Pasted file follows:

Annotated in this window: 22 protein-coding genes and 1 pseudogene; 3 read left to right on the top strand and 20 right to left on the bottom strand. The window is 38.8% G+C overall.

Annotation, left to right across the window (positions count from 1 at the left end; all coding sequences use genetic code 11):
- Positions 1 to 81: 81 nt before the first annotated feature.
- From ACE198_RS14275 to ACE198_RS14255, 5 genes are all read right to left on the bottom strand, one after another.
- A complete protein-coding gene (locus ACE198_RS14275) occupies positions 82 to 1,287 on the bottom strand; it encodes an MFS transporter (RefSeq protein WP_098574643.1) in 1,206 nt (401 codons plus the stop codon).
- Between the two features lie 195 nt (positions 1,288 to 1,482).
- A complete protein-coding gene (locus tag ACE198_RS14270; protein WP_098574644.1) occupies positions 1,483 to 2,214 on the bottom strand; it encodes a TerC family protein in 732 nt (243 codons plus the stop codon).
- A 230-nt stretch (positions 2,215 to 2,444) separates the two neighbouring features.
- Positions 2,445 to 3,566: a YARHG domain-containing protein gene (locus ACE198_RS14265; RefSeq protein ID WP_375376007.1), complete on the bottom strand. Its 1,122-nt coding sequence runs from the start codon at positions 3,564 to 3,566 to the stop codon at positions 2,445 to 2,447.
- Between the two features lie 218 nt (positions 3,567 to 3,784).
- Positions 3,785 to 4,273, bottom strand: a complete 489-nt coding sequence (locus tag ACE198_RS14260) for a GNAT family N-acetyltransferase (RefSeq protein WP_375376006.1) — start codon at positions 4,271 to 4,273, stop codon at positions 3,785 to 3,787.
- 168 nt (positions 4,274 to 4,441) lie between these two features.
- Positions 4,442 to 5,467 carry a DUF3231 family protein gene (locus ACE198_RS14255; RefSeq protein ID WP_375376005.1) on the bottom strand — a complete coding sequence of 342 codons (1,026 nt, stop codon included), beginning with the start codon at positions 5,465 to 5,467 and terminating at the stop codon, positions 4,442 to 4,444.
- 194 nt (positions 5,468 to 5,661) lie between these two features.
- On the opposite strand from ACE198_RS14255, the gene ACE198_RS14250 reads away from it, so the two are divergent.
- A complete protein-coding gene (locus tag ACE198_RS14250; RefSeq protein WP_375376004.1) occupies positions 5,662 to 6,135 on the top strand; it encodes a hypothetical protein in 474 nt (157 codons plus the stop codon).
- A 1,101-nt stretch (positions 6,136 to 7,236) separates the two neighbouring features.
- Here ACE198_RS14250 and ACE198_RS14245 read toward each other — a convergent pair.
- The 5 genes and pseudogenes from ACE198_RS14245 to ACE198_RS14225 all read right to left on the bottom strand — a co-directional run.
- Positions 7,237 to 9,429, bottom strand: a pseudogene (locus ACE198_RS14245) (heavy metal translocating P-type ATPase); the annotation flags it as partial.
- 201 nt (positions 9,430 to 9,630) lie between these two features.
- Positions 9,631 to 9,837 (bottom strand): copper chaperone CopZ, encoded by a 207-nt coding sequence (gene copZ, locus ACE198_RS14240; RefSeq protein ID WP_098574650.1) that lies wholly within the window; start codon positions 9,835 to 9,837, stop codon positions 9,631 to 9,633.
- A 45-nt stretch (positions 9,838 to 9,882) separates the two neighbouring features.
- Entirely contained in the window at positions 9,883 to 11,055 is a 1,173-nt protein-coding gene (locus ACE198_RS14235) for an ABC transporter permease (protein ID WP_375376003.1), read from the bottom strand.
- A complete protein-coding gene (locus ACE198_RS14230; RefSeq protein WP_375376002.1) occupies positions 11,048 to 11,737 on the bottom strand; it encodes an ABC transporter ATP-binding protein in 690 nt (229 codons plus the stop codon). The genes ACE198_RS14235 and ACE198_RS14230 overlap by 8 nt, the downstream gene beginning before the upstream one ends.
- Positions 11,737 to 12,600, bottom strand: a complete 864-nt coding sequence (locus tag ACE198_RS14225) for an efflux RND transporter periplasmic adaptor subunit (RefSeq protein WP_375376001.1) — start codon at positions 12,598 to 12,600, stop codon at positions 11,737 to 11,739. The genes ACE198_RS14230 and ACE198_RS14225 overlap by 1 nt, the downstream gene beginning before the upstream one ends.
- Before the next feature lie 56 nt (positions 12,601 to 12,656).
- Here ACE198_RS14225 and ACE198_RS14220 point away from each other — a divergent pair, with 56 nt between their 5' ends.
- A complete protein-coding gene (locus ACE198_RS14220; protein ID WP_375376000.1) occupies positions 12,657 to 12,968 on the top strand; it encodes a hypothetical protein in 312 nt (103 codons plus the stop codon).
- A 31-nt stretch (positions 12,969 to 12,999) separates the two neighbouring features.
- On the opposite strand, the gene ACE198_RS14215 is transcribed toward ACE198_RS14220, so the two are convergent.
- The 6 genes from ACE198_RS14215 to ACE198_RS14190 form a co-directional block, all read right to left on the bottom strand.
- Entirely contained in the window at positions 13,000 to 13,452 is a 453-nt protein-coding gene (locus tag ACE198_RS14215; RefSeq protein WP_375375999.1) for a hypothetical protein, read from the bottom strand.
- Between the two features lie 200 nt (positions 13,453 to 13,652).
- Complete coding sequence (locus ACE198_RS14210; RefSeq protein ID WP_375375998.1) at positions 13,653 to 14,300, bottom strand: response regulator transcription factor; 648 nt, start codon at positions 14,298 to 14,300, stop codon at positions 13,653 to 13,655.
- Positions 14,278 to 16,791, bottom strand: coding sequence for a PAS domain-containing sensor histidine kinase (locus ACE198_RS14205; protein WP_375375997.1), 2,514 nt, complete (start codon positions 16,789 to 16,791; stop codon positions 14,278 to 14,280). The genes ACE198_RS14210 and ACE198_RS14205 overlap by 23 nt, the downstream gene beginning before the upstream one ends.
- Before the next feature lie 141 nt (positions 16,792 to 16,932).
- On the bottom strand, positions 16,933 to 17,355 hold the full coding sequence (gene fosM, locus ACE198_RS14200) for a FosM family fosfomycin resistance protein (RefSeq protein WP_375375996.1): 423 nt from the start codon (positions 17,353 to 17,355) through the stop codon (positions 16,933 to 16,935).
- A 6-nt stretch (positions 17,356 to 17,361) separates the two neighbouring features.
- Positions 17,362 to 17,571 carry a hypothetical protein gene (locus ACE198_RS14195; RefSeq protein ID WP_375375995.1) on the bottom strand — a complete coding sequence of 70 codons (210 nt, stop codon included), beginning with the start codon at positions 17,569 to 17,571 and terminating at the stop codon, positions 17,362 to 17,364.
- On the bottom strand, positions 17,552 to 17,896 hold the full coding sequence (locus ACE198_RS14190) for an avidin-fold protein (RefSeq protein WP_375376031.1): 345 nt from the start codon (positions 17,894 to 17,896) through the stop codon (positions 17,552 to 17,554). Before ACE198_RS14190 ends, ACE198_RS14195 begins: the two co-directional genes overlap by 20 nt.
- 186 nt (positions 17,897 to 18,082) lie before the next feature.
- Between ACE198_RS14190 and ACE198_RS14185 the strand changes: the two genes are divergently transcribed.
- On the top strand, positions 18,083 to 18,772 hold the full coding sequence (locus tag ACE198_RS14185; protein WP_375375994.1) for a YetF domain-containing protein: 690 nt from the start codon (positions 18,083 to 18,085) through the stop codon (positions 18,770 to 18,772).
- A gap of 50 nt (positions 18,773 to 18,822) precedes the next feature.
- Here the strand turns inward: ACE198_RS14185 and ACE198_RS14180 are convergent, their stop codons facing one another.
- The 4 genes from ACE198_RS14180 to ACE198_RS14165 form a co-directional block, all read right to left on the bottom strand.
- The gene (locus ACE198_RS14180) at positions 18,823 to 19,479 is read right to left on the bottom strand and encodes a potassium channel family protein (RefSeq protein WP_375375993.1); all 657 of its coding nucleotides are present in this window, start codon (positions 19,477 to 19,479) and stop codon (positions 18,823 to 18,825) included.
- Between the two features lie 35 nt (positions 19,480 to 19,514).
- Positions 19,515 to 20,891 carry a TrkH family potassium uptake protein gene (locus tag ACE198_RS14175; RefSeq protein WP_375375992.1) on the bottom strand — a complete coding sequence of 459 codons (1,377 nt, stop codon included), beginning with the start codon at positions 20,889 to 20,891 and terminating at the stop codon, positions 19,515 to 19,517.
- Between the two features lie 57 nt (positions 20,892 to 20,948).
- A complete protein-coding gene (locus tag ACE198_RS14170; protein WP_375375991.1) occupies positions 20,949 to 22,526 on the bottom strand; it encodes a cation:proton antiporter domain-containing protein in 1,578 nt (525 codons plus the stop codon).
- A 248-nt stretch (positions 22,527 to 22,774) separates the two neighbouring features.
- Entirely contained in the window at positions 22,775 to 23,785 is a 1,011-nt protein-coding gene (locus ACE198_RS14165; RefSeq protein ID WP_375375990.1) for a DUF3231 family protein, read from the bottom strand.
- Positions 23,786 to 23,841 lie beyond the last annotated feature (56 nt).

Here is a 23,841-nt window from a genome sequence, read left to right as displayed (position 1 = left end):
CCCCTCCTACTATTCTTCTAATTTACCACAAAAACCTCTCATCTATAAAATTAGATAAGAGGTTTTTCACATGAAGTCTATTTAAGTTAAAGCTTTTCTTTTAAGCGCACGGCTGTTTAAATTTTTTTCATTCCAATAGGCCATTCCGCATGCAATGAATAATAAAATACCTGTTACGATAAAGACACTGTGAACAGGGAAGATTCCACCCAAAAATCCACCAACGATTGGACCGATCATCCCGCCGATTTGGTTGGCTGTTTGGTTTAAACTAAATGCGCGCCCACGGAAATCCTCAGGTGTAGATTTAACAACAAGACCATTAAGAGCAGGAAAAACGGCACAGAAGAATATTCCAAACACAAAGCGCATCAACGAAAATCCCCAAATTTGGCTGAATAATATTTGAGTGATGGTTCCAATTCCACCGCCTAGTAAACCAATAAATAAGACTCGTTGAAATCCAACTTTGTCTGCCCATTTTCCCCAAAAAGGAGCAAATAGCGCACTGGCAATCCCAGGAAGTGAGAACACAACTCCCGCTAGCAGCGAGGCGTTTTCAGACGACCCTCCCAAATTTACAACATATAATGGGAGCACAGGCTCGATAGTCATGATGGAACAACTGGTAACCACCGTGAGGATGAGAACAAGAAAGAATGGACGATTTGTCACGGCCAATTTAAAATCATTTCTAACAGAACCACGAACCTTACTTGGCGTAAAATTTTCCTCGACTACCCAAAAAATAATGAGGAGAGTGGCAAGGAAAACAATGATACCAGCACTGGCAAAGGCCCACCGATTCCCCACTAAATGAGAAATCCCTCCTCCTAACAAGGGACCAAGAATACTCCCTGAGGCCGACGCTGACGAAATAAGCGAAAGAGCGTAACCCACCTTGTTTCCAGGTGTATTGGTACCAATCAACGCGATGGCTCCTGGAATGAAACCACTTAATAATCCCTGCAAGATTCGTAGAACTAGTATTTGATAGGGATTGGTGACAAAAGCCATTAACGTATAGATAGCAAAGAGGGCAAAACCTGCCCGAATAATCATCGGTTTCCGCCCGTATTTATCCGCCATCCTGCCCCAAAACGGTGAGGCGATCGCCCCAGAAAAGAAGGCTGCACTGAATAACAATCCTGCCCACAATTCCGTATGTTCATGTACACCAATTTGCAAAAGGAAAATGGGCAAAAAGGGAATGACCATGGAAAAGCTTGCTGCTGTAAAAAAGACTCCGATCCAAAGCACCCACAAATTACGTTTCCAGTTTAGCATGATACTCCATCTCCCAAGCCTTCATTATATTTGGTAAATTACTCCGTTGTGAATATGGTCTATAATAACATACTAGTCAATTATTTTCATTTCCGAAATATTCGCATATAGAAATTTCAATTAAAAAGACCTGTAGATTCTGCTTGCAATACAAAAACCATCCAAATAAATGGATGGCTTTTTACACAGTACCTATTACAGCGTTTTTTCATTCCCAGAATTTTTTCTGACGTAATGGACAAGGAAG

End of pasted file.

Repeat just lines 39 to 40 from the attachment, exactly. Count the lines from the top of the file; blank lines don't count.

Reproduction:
- A 6-nt stretch (positions 17,356 to 17,361) separates the two neighbouring features.
- Positions 17,362 to 17,571 carry a hypothetical protein gene (locus ACE198_RS14195; RefSeq protein ID WP_375375995.1) on the bottom strand — a complete coding sequence of 70 codons (210 nt, stop codon included), beginning with the start codon at positions 17,569 to 17,571 and terminating at the stop codon, positions 17,362 to 17,364.